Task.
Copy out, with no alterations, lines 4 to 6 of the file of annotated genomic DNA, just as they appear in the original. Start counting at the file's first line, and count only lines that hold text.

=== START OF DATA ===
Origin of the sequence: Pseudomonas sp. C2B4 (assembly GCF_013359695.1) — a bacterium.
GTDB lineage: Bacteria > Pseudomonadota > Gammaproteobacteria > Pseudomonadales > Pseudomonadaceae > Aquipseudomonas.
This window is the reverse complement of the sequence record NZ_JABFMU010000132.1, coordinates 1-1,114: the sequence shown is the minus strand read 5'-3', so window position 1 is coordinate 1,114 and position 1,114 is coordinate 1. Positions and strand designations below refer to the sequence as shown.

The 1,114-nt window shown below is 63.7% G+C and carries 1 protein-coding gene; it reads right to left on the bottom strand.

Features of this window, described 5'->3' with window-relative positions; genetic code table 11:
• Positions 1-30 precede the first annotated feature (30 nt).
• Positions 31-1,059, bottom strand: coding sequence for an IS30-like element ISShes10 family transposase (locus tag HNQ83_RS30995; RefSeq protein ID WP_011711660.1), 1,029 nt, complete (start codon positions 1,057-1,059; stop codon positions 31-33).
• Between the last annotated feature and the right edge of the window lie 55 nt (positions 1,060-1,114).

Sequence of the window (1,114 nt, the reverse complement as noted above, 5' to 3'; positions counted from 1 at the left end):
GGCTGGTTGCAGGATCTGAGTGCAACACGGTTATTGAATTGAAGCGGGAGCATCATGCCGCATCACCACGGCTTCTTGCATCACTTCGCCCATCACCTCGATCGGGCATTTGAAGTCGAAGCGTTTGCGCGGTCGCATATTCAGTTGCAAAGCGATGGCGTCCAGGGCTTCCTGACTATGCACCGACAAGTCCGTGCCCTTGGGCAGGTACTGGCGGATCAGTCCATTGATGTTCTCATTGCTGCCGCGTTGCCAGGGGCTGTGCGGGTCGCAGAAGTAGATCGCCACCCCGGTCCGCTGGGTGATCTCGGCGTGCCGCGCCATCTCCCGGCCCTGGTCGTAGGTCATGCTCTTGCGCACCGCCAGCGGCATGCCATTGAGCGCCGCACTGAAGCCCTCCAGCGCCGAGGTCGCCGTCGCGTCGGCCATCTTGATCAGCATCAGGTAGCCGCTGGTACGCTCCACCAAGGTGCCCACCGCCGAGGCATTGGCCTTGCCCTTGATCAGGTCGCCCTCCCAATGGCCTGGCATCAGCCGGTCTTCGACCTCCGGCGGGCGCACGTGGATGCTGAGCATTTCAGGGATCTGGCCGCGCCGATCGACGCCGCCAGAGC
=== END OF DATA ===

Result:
The 1,114-nt window shown below is 63.7% G+C and carries 1 protein-coding gene; it reads right to left on the bottom strand.

Features of this window, described 5'->3' with window-relative positions; genetic code table 11:
• Positions 1-30 precede the first annotated feature (30 nt).